JACKSONVILLE, Fla. – A three-page letter obtained Tuesday by the I-TEAM shows the U.S. Department of Housing and Urban Development inspection score for Washington Heights Apartments was a mere one-hundredth of a point over passing.
The report from HUD's December inspection of the complex showed it barely edged over a passing score of 60 with a 60.01, seven points lower than the previous year.
The complex is owned by Global Ministries Foundation, the same organization that runs the troubled Eureka Gardens apartment complex, which has been the subject of numerous I-TEAM investigative reports on squalid conditions.
The letter from HUD officials to GMF expressed some serious concerns about the conditions of Eureka Gardens, Washington Heights and another property run by GMF and its founder, the Rev. Richard Hamlet.
Residents at Washington Heights, which is in Northwest Jacksonville, showed the I-TEAM how they’re living and said they weren't surprised by how much the complex's HUD score dropped in one year.
One woman who had inspectors at her home said that one of her bedroom doors had holes in it, and when the apartment found out inspections were set to take place, they boarded the door up.
Johnetta Dozier, who has lived in Washington Heights for three years, is a single mother of five who works at a fast-food chain, making $8 an hour.
She said what should be the least stressful part of her day is often the hardest.
“It's always hot in these apartments -- always -- so there's no central air or anything, and that's another stress,” Dozier said. “It can aggravate the kids and definitely aggravates me.”
One of the major markdowns in HUD's inspection report of Washington Heights focused on health and safety deficiencies across the property.
Inspectors found sharp edges and tripping hazards, issues with smoke detectors and damaged roofs.
Dozier is the face of the people who wake up in those conditions every day.
She said her kitchen cabinets have fallen off the walls twice, and all she gets from management are makeshift fixes.
“This wood looks bad and it's falling. It looks like the cabinet, you can pretty much tell that it's going to fall and you could see the nail in it,” Dozier said. “This is a dresser board piece that was made for my bottom piece of my cabinet.”
Also in the kitchen was an opening where roaches are seen daily, according to Dozier.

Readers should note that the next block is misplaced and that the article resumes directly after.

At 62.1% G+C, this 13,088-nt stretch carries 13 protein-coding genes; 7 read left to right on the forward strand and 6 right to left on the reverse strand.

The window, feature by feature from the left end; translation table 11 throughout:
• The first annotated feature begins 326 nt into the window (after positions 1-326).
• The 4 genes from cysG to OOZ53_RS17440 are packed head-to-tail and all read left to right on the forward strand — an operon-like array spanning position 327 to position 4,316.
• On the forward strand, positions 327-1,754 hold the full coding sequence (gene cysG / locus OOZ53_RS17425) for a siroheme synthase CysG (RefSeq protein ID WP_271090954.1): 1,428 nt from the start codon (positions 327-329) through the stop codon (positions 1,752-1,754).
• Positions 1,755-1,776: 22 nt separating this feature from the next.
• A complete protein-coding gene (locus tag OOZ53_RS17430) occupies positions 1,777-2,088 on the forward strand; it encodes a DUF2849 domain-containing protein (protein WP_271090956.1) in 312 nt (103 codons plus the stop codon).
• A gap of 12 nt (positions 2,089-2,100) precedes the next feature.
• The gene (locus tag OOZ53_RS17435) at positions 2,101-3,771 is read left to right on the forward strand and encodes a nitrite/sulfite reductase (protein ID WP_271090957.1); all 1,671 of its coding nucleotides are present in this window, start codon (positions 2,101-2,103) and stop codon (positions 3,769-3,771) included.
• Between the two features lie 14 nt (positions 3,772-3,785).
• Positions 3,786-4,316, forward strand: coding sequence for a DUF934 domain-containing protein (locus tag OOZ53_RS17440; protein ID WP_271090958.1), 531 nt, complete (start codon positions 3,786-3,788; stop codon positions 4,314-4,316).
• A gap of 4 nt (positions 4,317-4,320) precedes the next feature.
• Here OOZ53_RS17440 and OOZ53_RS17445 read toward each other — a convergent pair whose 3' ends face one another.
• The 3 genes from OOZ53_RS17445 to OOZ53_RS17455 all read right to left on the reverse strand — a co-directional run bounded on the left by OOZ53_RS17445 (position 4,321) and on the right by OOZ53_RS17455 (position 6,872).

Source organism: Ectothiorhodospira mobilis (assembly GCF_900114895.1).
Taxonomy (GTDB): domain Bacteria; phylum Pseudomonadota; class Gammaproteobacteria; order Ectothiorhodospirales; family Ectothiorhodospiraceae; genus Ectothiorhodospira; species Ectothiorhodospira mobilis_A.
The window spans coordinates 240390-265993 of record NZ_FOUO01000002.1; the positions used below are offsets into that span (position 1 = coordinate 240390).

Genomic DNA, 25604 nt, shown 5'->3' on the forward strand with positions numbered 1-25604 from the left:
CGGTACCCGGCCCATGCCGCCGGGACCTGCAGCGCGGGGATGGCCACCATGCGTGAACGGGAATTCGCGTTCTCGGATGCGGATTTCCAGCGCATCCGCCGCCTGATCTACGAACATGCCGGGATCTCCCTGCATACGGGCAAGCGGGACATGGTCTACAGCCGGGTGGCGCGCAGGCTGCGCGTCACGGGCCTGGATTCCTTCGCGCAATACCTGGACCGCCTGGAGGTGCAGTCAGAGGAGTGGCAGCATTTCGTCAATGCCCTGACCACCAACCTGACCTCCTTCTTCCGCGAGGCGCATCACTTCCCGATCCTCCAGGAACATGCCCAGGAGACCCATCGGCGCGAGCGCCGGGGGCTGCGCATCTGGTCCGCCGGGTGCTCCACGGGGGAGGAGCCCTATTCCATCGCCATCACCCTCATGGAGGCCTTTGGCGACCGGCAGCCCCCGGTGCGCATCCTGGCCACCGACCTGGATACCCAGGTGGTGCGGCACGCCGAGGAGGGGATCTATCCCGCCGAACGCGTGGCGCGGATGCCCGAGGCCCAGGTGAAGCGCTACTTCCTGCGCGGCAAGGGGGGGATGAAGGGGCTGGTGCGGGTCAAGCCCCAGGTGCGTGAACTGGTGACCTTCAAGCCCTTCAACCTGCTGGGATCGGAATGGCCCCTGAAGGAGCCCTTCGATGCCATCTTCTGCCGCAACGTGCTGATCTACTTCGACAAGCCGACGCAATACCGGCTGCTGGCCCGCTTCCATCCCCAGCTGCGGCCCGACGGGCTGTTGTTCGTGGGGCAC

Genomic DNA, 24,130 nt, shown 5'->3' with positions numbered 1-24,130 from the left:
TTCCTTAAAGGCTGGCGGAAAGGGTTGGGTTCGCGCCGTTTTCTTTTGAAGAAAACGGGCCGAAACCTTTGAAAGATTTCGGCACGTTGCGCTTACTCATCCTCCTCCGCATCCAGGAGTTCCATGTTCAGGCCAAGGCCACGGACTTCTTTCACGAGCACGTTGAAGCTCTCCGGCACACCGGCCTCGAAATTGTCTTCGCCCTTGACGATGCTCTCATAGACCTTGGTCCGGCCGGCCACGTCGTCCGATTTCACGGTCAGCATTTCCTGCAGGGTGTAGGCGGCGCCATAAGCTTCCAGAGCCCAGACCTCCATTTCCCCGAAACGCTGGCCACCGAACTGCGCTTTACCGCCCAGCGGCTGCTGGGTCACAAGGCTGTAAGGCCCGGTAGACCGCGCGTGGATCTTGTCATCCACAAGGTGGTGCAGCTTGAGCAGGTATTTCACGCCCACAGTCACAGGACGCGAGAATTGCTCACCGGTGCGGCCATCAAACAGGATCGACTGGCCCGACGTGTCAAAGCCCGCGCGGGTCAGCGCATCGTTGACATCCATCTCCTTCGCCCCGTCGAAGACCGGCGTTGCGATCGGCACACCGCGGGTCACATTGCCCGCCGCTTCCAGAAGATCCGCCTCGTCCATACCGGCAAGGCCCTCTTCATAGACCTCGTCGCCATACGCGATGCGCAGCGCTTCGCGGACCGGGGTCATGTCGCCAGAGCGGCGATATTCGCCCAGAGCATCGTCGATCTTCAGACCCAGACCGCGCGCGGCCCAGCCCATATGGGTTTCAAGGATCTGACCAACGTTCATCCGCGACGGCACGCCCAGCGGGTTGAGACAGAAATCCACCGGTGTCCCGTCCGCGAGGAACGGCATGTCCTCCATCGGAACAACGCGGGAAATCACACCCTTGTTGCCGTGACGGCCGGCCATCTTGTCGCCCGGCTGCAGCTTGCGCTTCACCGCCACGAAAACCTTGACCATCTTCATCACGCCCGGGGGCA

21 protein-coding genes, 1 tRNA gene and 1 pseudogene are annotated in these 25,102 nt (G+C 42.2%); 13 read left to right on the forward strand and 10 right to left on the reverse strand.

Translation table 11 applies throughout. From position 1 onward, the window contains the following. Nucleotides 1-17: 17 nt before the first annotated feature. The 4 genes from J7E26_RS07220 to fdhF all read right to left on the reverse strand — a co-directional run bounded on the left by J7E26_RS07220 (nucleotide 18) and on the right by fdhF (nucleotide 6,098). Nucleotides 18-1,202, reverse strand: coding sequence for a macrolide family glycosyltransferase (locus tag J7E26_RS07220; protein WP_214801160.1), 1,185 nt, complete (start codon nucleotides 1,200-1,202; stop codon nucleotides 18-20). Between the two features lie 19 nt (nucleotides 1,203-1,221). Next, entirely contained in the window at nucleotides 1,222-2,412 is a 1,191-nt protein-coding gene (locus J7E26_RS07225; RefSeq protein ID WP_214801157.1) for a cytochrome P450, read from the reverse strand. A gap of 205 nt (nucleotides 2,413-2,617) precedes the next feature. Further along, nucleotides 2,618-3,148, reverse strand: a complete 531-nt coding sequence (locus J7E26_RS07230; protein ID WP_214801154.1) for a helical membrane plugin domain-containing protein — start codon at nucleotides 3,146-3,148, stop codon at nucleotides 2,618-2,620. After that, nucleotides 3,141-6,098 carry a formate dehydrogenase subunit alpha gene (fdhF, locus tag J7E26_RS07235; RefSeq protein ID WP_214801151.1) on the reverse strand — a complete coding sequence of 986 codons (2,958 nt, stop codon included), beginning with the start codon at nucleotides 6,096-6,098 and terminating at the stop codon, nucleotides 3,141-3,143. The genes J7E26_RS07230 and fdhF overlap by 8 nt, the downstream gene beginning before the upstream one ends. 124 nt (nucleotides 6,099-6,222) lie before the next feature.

In Dozier's bedroom, which she shares with some of her children, another opening allows ants and wasps to crawl in, she said.
Dozier said her bathroom frequently has mold. She inspectors saw the conditions last week.
In the letter to Hamlet's organization, HUD officials said they don't believe the property would pass another inspection even today.
Dozier showed the I-TEAM why.
“All this moves and everything. I told him about that tile,” Dozier said, showing loose tiles on the floor. “And this is the toilet thing that's never seemed to be fixed.”
She said she puts in work orders all the time, but “absolutely nothing” is done to repair her issues.
5 months later, little has changed
Another Washington Heights resident the I-TEAM spoke with five months ago said not much has changed since she showed us leaks and mold in her unit.
Meisha, who declined to give her last name, is a mother of three who was thinking about leaving the complex when she allowed the I-TEAM into her apartment in October.
She and other Washington Heights residents said they had a glimmer of hope that the complex would shape up and fix the many health and safety concerns.
"I put in a lot of maintenance requests, and they come out and they call themselves fixing it, and it seems like it don't ever get fixed,” Meisha said. “I don't feel like they put in enough effort to get anything fixed. They just come in and just push and stuff and say, 'It's fixed,' but it's not really fixed because my ceiling is still leaking and they tell me they don't know what it is.”
When Meisha first allowed the I-TEAM into her home, Washington Heights had a HUD inspection score of 67.
But just months later, inspectors found rusted staircases, termite infestations, collapsed ceilings and peeling paint, leading to a much-lower score of 60.01.
“I challenge any one of them to come out here for at least a month, just a month, to see how we feel to stay in these apartments,” Meisha said.
Hamlet has until Aug.1 to replace or repair the major problems cited by the inspectors, and HUD is demanding that GMF engage as many contractors as necessary to meet the deadline.